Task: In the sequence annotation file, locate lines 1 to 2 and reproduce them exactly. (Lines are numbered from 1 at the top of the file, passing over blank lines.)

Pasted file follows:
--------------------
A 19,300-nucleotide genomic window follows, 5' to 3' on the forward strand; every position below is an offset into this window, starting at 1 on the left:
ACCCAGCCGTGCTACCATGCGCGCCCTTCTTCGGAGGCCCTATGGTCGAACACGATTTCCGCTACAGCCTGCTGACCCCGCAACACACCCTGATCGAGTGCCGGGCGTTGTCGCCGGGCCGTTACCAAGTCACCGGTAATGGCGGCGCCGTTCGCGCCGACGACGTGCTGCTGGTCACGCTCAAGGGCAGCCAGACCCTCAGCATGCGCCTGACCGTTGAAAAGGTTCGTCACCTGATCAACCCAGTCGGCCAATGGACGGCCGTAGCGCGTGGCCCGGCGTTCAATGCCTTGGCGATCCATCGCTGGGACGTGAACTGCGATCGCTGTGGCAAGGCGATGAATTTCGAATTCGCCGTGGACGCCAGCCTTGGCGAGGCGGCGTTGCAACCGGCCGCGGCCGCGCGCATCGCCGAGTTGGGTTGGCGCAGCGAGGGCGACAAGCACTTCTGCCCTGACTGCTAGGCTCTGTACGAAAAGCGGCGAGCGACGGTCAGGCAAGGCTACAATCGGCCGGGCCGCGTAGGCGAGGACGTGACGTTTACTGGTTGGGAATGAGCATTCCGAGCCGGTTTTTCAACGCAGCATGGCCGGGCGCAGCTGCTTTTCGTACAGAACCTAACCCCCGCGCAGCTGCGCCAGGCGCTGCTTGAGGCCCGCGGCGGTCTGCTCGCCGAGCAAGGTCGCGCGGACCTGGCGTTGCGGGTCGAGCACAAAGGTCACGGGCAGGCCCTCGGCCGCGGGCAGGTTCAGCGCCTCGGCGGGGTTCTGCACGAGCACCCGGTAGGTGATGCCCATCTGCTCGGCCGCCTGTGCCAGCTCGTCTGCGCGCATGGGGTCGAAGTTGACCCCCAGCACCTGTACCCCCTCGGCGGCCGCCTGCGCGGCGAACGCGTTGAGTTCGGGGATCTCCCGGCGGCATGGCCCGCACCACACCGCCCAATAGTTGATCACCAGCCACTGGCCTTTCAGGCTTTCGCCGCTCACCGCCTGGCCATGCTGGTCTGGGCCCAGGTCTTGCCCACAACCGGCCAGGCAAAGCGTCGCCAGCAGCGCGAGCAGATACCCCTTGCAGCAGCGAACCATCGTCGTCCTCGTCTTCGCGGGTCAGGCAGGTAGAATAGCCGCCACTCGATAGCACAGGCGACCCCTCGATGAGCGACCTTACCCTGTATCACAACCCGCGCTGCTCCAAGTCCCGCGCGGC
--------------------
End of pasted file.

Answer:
A 19,300-nucleotide genomic window follows, 5' to 3' on the forward strand; every position below is an offset into this window, starting at 1 on the left:
ACCCAGCCGTGCTACCATGCGCGCCCTTCTTCGGAGGCCCTATGGTCGAACACGATTTCCGCTACAGCCTGCTGACCCCGCAACACACCCTGATCGAGTGCCGGGCGTTGTCGCCGGGCCGTTACCAAGTCACCGGTAATGGCGGCGCCGTTCGCGCCGACGACGTGCTGCTGGTCACGCTCAAGGGCAGCCAGACCCTCAGCATGCGCCTGACCGTTGAAAAGGTTCGTCACCTGATCAACCCAGTCGGCCAATGGACGGCCGTAGCGCGTGGCCCGGCGTTCAATGCCTTGGCGATCCATCGCTGGGACGTGAACTGCGATCGCTGTGGCAAGGCGATGAATTTCGAATTCGCCGTGGACGCCAGCCTTGGCGAGGCGGCGTTGCAACCGGCCGCGGCCGCGCGCATCGCCGAGTTGGGTTGGCGCAGCGAGGGCGACAAGCACTTCTGCCCTGACTGCTAGGCTCTGTACGAAAAGCGGCGAGCGACGGTCAGGCAAGGCTACAATCGGCCGGGCCGCGTAGGCGAGGACGTGACGTTTACTGGTTGGGAATGAGCATTCCGAGCCGGTTTTTCAACGCAGCATGGCCGGGCGCAGCTGCTTTTCGTACAGAACCTAACCCCCGCGCAGCTGCGCCAGGCGCTGCTTGAGGCCCGCGGCGGTCTGCTCGCCGAGCAAGGTCGCGCGGACCTGGCGTTGCGGGTCGAGCACAAAGGTCACGGGCAGGCCCTCGGCCGCGGGCAGGTTCAGCGCCTCGGCGGGGTTCTGCACGAGCACCCGGTAGGTGATGCCCATCTGCTCGGCCGCCTGTGCCAGCTCGTCTGCGCGCATGGGGTCGAAGTTGACCCCCAGCACCTGTACCCCCTCGGCGGCCGCCTGCGCGGCGAACGCGTTGAGTTCGGGGATCTCCCGGCGGCATGGCCCGCACCACACCGCCCAATAGTTGATCACCAGCCACTGGCCTTTCAGGCTTTCGCCGCTCACCGCCTGGCCATGCTGGTCTGGGCCCAGGTCTTGCCCACAACCGGCCAGGCAAAGCGTCGCCAGCAGCGCGAGCAGATACCCCTTGCAGCAGCGAACCATCGTCGTCCTCGTCTTCGCGGGTCAGGCAGGTAGAATAGCCGCCACTCGATAGCACAGGCGACCCCTCGATGAGCGACCTTACCCTGTATCACAACCCGCGCTGCTCCAAGTCCCGCGCGGC